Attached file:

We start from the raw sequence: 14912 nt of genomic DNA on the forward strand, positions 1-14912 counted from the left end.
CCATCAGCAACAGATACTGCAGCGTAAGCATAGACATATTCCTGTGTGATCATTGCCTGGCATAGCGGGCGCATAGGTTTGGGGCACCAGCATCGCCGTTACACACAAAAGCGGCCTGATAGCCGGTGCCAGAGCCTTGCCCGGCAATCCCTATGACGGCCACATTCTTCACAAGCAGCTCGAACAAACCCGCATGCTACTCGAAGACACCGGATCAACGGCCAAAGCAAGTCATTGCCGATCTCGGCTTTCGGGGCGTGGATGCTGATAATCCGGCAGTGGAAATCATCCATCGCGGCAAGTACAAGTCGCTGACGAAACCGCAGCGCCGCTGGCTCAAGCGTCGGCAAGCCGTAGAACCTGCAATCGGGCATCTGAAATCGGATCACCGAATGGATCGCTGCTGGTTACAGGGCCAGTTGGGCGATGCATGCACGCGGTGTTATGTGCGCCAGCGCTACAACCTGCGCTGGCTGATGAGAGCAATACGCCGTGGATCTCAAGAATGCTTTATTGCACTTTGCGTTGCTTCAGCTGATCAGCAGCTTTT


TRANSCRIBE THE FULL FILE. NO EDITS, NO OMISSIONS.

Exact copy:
We start from the raw sequence: 14912 nt of genomic DNA on the forward strand, positions 1-14912 counted from the left end.
CCATCAGCAACAGATACTGCAGCGTAAGCATAGACATATTCCTGTGTGATCATTGCCTGGCATAGCGGGCGCATAGGTTTGGGGCACCAGCATCGCCGTTACACACAAAAGCGGCCTGATAGCCGGTGCCAGAGCCTTGCCCGGCAATCCCTATGACGGCCACATTCTTCACAAGCAGCTCGAACAAACCCGCATGCTACTCGAAGACACCGGATCAACGGCCAAAGCAAGTCATTGCCGATCTCGGCTTTCGGGGCGTGGATGCTGATAATCCGGCAGTGGAAATCATCCATCGCGGCAAGTACAAGTCGCTGACGAAACCGCAGCGCCGCTGGCTCAAGCGTCGGCAAGCCGTAGAACCTGCAATCGGGCATCTGAAATCGGATCACCGAATGGATCGCTGCTGGTTACAGGGCCAGTTGGGCGATGCATGCACGCGGTGTTATGTGCGCCAGCGCTACAACCTGCGCTGGCTGATGAGAGCAATACGCCGTGGATCTCAAGAATGCTTTATTGCACTTTGCGTTGCTTCAGCTGATCAGCAGCTTTT